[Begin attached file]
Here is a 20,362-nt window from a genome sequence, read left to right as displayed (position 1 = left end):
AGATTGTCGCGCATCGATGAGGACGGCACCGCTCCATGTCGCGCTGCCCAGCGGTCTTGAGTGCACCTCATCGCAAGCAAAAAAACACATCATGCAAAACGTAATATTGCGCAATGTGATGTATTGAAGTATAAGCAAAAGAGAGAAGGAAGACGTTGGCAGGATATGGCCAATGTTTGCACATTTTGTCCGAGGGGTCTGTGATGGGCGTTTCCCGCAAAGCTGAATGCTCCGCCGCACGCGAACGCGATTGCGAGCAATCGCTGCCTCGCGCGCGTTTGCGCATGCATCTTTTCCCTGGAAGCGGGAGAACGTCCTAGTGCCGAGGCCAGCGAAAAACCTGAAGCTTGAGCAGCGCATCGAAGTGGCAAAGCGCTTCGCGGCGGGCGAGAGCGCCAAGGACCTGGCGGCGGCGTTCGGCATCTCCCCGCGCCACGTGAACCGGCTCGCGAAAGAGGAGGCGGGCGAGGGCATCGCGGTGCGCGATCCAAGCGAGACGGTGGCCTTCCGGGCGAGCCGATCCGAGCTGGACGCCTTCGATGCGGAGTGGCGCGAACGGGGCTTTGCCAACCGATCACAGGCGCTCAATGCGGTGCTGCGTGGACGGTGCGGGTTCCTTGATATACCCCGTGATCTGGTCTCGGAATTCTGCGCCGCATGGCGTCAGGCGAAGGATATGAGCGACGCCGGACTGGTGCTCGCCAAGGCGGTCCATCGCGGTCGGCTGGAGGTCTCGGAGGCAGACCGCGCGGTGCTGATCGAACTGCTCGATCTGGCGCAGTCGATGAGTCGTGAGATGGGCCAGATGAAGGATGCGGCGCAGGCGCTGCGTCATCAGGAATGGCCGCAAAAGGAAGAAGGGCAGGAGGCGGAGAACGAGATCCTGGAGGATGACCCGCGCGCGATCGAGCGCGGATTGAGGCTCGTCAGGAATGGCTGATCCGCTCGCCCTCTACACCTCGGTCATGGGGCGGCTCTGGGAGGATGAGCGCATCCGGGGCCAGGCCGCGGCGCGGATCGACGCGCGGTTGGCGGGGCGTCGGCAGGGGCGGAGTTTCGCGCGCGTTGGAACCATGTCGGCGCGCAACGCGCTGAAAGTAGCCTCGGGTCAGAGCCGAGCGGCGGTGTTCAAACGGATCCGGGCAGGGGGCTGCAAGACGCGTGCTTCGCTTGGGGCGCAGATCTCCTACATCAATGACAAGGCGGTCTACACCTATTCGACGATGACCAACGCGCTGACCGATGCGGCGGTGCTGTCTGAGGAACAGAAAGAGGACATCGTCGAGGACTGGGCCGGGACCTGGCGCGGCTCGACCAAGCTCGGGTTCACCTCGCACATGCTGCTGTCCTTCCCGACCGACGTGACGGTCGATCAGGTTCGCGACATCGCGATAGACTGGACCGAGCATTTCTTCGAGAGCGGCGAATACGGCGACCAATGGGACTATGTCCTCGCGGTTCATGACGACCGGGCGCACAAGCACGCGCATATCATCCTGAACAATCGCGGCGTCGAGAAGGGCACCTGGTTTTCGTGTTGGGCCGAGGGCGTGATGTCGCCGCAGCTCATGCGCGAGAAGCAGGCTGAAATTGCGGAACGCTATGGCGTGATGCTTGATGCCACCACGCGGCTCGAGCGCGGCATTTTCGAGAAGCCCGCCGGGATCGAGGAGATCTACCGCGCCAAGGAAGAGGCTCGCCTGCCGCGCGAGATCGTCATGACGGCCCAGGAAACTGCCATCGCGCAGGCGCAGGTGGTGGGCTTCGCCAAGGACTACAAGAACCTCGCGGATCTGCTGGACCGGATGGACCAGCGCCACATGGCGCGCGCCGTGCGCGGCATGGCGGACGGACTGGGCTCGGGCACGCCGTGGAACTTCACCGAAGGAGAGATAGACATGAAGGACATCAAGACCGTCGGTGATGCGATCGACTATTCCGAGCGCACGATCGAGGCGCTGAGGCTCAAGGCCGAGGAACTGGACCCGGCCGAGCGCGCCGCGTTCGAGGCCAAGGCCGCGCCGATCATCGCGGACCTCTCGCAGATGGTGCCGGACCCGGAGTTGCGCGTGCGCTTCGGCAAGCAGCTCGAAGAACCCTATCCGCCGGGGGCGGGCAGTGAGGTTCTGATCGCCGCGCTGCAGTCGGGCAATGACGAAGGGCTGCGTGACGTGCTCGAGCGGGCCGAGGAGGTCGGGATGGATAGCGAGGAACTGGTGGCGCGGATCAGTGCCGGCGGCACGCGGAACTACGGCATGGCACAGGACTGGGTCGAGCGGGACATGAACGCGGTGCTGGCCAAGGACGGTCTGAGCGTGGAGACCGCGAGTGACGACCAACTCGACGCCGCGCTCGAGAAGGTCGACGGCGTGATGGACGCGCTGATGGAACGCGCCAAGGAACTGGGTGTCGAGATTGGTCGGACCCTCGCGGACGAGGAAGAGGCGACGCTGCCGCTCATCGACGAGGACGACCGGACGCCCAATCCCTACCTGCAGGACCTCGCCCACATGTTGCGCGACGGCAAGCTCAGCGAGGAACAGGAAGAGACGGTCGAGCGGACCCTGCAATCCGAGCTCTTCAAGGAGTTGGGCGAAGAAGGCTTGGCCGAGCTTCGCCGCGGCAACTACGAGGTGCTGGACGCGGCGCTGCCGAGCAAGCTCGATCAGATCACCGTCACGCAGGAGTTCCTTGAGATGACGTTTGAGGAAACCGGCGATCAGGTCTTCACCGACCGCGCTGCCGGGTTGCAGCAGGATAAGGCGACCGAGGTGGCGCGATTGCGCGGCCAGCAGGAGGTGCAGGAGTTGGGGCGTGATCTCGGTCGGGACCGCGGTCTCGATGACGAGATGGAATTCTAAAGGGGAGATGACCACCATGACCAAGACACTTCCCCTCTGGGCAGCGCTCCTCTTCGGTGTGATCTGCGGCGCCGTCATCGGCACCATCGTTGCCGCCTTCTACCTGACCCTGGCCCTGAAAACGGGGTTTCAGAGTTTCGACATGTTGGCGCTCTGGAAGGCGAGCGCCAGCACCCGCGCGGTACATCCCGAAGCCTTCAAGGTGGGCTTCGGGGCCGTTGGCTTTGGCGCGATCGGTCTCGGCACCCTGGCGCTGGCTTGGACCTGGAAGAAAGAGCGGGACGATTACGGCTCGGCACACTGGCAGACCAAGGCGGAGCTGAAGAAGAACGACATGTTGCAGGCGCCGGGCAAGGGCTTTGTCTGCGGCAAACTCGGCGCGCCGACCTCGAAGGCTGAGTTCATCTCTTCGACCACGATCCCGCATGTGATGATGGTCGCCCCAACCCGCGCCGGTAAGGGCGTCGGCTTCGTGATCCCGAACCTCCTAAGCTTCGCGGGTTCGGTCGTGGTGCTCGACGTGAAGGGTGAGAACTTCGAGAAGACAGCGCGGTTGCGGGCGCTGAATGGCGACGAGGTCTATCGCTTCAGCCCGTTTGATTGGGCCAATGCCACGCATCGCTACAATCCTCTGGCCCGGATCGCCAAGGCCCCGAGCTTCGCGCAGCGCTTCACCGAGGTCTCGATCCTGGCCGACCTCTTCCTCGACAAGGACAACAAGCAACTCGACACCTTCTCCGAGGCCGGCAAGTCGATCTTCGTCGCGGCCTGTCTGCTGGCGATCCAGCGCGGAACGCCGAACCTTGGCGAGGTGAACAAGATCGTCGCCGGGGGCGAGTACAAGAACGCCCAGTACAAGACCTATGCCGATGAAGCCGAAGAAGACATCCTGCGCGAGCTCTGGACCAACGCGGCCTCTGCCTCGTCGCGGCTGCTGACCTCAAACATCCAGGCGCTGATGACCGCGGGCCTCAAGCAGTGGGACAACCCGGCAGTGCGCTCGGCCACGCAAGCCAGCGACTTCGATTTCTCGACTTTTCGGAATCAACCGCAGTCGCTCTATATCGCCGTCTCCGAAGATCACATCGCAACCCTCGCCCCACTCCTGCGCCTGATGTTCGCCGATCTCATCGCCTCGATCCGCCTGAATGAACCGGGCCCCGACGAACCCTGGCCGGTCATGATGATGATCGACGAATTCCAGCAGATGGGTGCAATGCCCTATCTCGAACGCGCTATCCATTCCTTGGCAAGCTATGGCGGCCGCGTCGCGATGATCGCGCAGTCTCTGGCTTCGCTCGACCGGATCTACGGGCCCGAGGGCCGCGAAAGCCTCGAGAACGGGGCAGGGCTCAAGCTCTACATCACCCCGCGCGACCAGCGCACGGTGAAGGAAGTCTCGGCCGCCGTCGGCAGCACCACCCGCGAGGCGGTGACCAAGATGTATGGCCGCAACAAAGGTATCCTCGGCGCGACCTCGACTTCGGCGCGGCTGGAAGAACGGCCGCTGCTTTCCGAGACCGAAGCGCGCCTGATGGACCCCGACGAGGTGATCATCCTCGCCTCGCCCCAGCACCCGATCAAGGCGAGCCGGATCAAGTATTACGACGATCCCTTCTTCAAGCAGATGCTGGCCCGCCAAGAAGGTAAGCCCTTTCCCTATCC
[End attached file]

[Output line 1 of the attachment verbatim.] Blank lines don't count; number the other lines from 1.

Here is a 20,362-nt window from a genome sequence, read left to right as displayed (position 1 = left end):